Xolobeni villagers block mining

Plans to forge ahead with mining in the Xolobeni area on the Wild Coast were dealt a devastating blow this week after the community vowed not to allow any drilling on their land.

Australian mining company TEM – Transworld Energy and Mineral Resources (SA) – had planned to drill for underground water yesterday.

The drilling was to take about 10 days, according to TEM representative Zamile Madiba Qunya, but those plans were brought to an abrupt halt by more than 200 residents who occupied the area where the drilling was to take place.

When the Daily Dispatch arrived in Xolobeni yesterday, community members and other anti-mining activists were gathered at Khwanyana, where they had been preparing to lie on the ground to prevent the drilling.

Anti-mining activist Nontle Mbutuma said: “Our stand is that if they want to mine, they should kill us first, rather than kill us the way they are going to kill us by going ahead with the mining.”

Mbutuma said there were about 200 homesteads in the area and “all” of them would be relocated, including the graves.

“This mining is going to flatten all the hills and sand dunes.

“This will have devastating effects on the environment,” Mbutuma said.

Zwelidumile Yalo, who lives about 2km from the shoreline, said he was against the mining.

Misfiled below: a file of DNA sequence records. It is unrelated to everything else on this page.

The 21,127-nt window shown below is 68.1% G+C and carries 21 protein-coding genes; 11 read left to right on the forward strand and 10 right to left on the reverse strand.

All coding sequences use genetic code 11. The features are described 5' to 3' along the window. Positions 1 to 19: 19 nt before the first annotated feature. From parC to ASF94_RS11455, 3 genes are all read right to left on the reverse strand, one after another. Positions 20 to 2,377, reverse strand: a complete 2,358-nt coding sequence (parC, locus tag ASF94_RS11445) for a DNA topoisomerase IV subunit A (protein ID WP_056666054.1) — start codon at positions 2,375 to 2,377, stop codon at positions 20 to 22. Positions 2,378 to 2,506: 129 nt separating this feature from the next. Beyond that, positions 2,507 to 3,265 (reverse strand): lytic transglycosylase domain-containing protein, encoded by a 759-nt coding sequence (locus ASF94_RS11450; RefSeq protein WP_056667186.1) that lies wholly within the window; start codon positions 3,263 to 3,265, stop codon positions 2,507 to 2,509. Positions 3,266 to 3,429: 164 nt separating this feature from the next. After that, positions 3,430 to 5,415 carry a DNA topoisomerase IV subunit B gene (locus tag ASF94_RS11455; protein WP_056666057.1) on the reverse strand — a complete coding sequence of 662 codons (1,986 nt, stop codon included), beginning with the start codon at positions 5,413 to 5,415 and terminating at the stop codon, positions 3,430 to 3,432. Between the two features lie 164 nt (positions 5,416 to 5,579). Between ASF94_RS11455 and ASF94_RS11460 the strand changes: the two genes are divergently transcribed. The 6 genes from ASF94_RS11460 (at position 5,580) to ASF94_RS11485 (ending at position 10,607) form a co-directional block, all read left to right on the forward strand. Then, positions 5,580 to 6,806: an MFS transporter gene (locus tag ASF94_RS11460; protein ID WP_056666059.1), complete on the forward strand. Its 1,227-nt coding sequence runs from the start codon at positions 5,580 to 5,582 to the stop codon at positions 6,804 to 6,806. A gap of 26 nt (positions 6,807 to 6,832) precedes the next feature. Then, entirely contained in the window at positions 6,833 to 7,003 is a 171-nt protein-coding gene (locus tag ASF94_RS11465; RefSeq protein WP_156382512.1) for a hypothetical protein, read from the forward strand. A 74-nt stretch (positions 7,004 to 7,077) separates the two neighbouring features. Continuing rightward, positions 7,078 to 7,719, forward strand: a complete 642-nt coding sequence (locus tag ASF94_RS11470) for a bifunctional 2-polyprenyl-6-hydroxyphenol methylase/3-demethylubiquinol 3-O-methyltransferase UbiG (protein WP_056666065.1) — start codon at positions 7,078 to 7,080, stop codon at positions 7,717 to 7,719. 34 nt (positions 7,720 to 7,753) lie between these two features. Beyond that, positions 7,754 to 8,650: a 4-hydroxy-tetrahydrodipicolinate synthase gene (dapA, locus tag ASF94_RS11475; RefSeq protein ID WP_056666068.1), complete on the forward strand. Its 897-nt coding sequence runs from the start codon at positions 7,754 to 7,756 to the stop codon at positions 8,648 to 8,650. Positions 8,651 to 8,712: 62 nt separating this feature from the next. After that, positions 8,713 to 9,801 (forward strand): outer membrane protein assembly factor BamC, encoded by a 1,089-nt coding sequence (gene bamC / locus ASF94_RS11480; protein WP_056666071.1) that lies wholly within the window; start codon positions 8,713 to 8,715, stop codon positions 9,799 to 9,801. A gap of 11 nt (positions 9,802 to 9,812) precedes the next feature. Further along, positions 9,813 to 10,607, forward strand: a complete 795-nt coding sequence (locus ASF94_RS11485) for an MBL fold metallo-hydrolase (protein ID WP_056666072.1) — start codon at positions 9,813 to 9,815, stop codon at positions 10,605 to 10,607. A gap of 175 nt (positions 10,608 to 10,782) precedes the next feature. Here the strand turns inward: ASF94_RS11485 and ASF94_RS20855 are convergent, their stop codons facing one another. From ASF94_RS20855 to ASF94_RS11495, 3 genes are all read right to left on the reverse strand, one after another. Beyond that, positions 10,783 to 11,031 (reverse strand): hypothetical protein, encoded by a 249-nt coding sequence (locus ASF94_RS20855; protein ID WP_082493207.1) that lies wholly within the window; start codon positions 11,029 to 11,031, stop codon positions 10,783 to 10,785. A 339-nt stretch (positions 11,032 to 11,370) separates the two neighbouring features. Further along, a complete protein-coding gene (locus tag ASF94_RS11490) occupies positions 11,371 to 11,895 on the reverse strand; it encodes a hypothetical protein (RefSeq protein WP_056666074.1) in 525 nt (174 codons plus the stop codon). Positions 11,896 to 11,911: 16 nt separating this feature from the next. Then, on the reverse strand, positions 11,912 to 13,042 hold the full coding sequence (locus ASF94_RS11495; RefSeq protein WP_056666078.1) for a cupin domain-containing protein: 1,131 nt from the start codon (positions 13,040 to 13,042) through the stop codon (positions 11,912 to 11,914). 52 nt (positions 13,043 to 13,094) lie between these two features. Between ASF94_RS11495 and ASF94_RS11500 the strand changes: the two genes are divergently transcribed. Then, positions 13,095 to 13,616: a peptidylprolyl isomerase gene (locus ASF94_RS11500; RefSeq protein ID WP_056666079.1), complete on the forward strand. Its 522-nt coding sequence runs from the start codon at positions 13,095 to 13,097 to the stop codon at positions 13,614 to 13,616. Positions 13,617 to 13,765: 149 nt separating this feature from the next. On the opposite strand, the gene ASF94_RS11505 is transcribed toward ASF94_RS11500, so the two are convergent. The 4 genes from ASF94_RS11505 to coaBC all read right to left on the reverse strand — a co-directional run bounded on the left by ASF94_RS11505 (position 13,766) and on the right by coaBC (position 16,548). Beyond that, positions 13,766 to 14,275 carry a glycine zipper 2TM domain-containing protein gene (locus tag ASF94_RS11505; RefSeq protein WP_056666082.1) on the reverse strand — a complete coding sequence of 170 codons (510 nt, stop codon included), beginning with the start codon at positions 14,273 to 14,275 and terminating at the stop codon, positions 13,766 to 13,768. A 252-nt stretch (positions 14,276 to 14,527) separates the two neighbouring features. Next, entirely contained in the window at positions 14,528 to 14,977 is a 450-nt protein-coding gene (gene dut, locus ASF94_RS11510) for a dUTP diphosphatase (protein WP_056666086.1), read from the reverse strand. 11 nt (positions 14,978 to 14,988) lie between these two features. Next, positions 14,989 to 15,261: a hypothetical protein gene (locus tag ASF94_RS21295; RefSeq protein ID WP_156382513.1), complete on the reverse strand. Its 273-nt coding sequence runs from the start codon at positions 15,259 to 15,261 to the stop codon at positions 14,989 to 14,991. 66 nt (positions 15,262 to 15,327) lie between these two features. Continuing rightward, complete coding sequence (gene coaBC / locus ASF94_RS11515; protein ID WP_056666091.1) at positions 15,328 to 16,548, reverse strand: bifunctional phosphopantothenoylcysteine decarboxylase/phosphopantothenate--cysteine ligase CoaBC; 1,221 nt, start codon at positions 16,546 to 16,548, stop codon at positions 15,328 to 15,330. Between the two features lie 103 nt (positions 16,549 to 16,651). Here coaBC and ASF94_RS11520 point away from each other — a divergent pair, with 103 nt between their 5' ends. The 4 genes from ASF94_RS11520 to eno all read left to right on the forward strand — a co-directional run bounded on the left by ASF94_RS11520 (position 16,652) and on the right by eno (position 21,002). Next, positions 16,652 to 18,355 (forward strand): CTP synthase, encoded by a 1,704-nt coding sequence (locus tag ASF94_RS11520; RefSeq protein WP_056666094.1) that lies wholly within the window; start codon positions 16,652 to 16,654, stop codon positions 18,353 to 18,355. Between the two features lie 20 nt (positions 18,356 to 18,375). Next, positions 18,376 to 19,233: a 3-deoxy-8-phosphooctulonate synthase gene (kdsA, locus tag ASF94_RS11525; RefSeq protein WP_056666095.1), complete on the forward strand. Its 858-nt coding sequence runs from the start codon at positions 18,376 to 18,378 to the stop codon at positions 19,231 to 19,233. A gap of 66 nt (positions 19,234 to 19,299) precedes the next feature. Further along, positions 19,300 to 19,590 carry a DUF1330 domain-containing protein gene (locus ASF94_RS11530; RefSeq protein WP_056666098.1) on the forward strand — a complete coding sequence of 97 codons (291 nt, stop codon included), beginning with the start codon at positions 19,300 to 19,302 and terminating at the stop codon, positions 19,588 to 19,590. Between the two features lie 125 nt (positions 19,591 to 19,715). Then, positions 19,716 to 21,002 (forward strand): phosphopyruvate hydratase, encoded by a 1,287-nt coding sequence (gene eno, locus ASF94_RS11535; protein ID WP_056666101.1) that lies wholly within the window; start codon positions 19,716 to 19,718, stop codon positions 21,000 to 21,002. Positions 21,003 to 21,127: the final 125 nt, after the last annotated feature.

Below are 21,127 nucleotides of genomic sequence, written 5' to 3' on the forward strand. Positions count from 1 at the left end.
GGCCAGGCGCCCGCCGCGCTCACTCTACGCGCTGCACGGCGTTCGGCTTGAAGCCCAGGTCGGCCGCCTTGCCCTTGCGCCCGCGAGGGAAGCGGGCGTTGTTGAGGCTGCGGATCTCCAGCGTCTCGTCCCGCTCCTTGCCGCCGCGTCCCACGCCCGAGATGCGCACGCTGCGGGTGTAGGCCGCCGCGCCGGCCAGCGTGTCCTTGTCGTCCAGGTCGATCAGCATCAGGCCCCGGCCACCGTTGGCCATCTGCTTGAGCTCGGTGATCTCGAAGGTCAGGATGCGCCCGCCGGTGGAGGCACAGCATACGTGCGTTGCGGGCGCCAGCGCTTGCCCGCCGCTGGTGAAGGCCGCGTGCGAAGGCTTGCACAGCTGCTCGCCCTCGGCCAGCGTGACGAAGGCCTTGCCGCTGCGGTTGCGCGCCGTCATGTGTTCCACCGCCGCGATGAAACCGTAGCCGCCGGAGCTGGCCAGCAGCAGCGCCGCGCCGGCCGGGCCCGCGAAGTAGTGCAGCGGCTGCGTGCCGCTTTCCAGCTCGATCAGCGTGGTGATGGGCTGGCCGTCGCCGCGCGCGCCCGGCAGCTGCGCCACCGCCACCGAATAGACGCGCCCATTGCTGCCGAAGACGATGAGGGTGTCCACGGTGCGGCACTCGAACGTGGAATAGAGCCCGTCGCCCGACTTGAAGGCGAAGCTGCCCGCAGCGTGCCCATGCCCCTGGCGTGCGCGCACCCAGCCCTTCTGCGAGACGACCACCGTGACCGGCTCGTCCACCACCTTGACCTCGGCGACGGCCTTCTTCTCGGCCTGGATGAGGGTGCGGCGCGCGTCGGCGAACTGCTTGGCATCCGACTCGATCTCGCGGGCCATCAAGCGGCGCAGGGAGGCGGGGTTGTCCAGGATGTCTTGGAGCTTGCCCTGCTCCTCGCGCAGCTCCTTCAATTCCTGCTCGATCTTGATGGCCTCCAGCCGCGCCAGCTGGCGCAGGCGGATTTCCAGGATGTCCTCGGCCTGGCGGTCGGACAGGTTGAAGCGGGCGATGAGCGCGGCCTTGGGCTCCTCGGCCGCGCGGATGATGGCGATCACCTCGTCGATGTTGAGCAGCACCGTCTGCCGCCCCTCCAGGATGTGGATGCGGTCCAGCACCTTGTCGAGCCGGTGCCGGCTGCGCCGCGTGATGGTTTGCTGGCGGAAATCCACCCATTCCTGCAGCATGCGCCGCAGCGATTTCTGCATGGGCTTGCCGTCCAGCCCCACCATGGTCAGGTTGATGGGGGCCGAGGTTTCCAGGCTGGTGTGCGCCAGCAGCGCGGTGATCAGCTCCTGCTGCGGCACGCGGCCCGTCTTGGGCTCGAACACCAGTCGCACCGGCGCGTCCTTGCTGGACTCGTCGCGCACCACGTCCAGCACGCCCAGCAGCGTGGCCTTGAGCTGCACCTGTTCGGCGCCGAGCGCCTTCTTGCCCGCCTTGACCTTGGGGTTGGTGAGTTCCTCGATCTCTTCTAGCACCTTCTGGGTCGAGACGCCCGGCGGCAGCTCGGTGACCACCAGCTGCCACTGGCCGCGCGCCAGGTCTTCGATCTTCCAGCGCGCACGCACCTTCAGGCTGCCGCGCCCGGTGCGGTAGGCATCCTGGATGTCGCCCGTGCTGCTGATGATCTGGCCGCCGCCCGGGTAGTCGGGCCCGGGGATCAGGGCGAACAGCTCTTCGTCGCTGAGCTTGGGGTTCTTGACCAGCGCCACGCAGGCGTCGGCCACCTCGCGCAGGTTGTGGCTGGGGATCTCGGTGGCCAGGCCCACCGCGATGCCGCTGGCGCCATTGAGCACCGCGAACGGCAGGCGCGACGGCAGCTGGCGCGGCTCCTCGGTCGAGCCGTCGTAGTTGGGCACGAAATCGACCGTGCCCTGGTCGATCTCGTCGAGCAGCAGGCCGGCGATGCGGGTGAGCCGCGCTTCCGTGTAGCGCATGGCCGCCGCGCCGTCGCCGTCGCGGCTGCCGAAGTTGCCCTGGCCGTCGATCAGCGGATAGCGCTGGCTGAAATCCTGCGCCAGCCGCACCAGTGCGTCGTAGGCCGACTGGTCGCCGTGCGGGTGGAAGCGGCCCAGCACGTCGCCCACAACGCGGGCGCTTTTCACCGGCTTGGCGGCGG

“I plant vegetables and mealies and sell them to my community and other areas. If we were to be moved from our homes, I would lose my business.”

Yalo said lies were being spread by those who supported the mining that the community was being influenced by well-to-do individuals who wanted to secure their seaside chalets.

“We were never told by anyone to block mining in this village. The government should rather give us funds for agriculture and promote tourism in the area instead,” Yalo said.

Qunya, who is a resident in Xolobeni, is the founder of Xolobeni Empowerment Company which has a 26% shareholding in TEM.

He said the drilling formed part of the environmental impact assessment and they had been given permission by the Department of Minerals Resources to proceed.

“We will only drill after we have spoken again with the leaders of the Xolobeni Crisis Committee.

“We do not want violence,” he said. — abongilem@dispatch.co.za


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